CHICAGO – So how good are the 2017 Bears? Apparently just good enough to lose on the last play of the game to one of the best teams in the NFL.
That’s why I was so intrigued when I heard what Falcons quarterback and reigning NFL Most Valuable Player Matt Ryan said after the game when he was asked whether he was frustrated by the Bears’ defense Sunday in the Falcons’ 23-17 victory.
“We knew coming into it, a tough front seven to go against, very difficult to run the ball against them,” Ryan said. “One of the better defenses against the run in the league, and that kind of played out that way.”
The last time the Bears commanded that kind of respect from a quality NFL opponent was after the 2012 season, when Lovie Smith was fired after the Bears went 10-6.
In fact, the Bears’ defense was very good against the Falcons, holding them to 23 points and 64 rushing yards (2.8 yards a carry) after Atlanta averaged 33.8 points a game last year and 120.5 rushing yards (4.58 a carry).
The Bears actually weren’t bad against the pass, either, if you note that while the Falcons finished the game 21 for 30 passing for 308 yards, 88 yards of that and the lone touchdown through the air came on a blown coverage on tight end Austin Hooper and a couple of badly missed tackles.
One could even argue were it not for that play, the Bears win the game.
You also can argue that the Bears win the game if they convert any one of their last four pass attempts that all came from the Falcons’ 5-yard line with less than 21 seconds to play.
Of course, they lost because two of the passes were dropped, one was well covered and quarterback Mike Glennon was sacked on the Bears’ final play.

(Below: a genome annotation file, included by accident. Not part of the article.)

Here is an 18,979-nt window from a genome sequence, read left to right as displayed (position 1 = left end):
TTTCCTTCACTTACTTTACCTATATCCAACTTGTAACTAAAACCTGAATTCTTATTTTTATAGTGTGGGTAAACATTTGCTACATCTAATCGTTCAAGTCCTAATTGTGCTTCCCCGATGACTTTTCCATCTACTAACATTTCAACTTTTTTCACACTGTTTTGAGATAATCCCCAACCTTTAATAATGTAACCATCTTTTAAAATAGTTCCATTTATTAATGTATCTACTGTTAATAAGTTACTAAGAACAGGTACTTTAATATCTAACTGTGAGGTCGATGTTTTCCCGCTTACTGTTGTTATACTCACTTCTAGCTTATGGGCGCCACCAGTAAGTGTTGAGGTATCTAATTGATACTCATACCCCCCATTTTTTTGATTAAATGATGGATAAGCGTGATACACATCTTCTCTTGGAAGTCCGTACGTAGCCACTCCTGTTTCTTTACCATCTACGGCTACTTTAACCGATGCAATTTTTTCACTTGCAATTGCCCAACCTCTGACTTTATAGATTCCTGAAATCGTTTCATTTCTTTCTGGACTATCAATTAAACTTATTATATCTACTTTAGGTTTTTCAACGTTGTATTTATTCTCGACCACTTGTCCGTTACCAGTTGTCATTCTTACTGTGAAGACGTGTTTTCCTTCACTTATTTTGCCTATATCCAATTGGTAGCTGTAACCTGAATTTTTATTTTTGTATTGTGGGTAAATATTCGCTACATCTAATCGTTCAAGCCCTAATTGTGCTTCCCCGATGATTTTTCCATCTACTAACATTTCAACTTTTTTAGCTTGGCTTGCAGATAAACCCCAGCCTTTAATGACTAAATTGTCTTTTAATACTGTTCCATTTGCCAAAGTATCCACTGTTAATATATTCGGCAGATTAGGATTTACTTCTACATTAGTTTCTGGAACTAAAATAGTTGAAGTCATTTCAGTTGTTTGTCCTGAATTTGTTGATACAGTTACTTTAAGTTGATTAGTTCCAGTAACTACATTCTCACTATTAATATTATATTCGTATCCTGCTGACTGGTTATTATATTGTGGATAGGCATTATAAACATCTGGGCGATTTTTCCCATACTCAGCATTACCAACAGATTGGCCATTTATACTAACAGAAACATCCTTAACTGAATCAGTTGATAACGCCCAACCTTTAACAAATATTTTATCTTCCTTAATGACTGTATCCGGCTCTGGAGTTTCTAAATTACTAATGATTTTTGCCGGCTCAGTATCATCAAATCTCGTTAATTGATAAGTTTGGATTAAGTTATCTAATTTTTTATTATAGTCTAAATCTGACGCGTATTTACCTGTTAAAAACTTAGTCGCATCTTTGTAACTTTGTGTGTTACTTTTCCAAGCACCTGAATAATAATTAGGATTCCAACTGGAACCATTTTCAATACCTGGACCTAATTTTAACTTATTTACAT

There are no good losses or moral victories in a sport in which you only get 16 chances a year to win, but Bears Nation still leaves their beloved Sunday night feeling a lot better about them than they did Sunday morning because it’s now clear they are going in the right direction.
General manager Ryan Pace and coach John Fox are right. While Glennon never will be the athlete Mitch Trubisky is, he is a lot more NFL ready right now than the rookie, and that will allow the talent around him to develop.
Of Glennon’s play, Fox said, “I thought the guys responded pretty well to him. It wasn’t always smooth. Like all opening games, they aren’t oiled up really well. You have a lot of new people.
“In our case, we had our quarterback’s first time in the offense. I think he operated the team very well.”
Last year’s rookie phenom Jordan Howard picked right up where he left off in January, proving he was no fluke, and he would have had a big game had he gotten the ball more than 16 times, 13 on the ground.
This year’s rookie stud, Tarik Cohen, was phenomenal, showing that he and Howard together will be tough for defenses to handle even if the Bears can’t field any NFL-quality receivers.
Glennon may have summed up the day best when he said, “Something we always talk about is that it’s a new year. At the same time, that team is pretty much all back and was a few plays away from winning the Super Bowl. So there are definitely positives to take away from it.
“Nothing will replace a win, but I think we already know that we’re going to be competitive with everyone in the NFL.”
Had we heard that from Glennon a week or two ago, I suspect all we could have done was smirk.
Now, after watching Sunday, we might be no more than another performance or two like the Bears’ play against the Falcons from believing him.
• Hub Arkush is executive editor of Pro Football Weekly. Write to him at firstname.lastname@example.org, and follow him on Twitter @Hub_Arkush.